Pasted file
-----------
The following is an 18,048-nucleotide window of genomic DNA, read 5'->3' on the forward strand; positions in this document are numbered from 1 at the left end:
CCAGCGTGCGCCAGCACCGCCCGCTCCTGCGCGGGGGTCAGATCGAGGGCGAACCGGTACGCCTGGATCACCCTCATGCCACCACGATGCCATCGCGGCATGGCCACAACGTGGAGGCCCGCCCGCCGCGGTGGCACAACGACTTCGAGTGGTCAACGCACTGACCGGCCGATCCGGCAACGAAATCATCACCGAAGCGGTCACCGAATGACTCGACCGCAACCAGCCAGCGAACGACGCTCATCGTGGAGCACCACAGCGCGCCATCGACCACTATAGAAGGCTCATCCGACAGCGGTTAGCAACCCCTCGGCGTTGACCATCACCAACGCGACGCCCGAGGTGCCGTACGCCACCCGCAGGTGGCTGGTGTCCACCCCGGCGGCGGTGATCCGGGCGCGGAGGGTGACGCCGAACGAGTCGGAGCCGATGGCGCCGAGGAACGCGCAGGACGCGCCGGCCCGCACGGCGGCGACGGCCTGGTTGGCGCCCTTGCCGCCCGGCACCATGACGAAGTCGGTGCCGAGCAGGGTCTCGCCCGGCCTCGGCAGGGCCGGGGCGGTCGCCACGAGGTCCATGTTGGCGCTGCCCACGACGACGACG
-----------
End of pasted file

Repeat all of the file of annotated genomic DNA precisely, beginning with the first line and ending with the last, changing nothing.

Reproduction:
The following is an 18,048-nucleotide window of genomic DNA, read 5'->3' on the forward strand; positions in this document are numbered from 1 at the left end:
CCAGCGTGCGCCAGCACCGCCCGCTCCTGCGCGGGGGTCAGATCGAGGGCGAACCGGTACGCCTGGATCACCCTCATGCCACCACGATGCCATCGCGGCATGGCCACAACGTGGAGGCCCGCCCGCCGCGGTGGCACAACGACTTCGAGTGGTCAACGCACTGACCGGCCGATCCGGCAACGAAATCATCACCGAAGCGGTCACCGAATGACTCGACCGCAACCAGCCAGCGAACGACGCTCATCGTGGAGCACCACAGCGCGCCATCGACCACTATAGAAGGCTCATCCGACAGCGGTTAGCAACCCCTCGGCGTTGACCATCACCAACGCGACGCCCGAGGTGCCGTACGCCACCCGCAGGTGGCTGGTGTCCACCCCGGCGGCGGTGATCCGGGCGCGGAGGGTGACGCCGAACGAGTCGGAGCCGATGGCGCCGAGGAACGCGCAGGACGCGCCGGCCCGCACGGCGGCGACGGCCTGGTTGGCGCCCTTGCCGCCCGGCACCATGACGAAGTCGGTGCCGAGCAGGGTCTCGCCCGGCCTCGGCAGGGCCGGGGCGGTCGCCACGAGGTCCATGTTGGCGCTGCCCACGACGACGACG